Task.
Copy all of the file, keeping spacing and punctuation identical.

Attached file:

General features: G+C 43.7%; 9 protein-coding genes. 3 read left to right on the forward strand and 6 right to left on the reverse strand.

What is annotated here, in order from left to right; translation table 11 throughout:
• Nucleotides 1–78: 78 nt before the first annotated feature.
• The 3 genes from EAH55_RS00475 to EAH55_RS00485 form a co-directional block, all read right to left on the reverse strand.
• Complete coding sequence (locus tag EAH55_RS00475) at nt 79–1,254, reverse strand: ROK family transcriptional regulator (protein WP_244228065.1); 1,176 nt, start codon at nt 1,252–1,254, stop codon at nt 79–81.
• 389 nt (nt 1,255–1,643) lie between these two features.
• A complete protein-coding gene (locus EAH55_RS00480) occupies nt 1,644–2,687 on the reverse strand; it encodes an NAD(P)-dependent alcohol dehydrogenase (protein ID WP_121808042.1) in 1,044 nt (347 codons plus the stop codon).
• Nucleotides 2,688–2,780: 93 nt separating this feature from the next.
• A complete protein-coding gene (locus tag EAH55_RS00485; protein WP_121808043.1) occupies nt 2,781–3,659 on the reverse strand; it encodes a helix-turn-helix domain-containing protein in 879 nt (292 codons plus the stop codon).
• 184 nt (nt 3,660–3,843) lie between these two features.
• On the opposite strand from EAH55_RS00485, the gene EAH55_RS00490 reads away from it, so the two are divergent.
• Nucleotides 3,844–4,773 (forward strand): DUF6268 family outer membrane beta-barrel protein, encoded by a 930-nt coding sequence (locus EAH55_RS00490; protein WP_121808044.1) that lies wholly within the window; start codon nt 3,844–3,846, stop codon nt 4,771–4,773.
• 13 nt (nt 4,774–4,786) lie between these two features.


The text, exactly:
General features: G+C 43.7%; 9 protein-coding genes. 3 read left to right on the forward strand and 6 right to left on the reverse strand.

What is annotated here, in order from left to right; translation table 11 throughout:
• Nucleotides 1–78: 78 nt before the first annotated feature.
• The 3 genes from EAH55_RS00475 to EAH55_RS00485 form a co-directional block, all read right to left on the reverse strand.
• Complete coding sequence (locus tag EAH55_RS00475) at nt 79–1,254, reverse strand: ROK family transcriptional regulator (protein WP_244228065.1); 1,176 nt, start codon at nt 1,252–1,254, stop codon at nt 79–81.
• 389 nt (nt 1,255–1,643) lie between these two features.
• A complete protein-coding gene (locus EAH55_RS00480) occupies nt 1,644–2,687 on the reverse strand; it encodes an NAD(P)-dependent alcohol dehydrogenase (protein ID WP_121808042.1) in 1,044 nt (347 codons plus the stop codon).
• Nucleotides 2,688–2,780: 93 nt separating this feature from the next.
• A complete protein-coding gene (locus tag EAH55_RS00485; protein WP_121808043.1) occupies nt 2,781–3,659 on the reverse strand; it encodes a helix-turn-helix domain-containing protein in 879 nt (292 codons plus the stop codon).
• 184 nt (nt 3,660–3,843) lie between these two features.
• On the opposite strand from EAH55_RS00485, the gene EAH55_RS00490 reads away from it, so the two are divergent.
• Nucleotides 3,844–4,773 (forward strand): DUF6268 family outer membrane beta-barrel protein, encoded by a 930-nt coding sequence (locus EAH55_RS00490; protein WP_121808044.1) that lies wholly within the window; start codon nt 3,844–3,846, stop codon nt 4,771–4,773.
• 13 nt (nt 4,774–4,786) lie between these two features.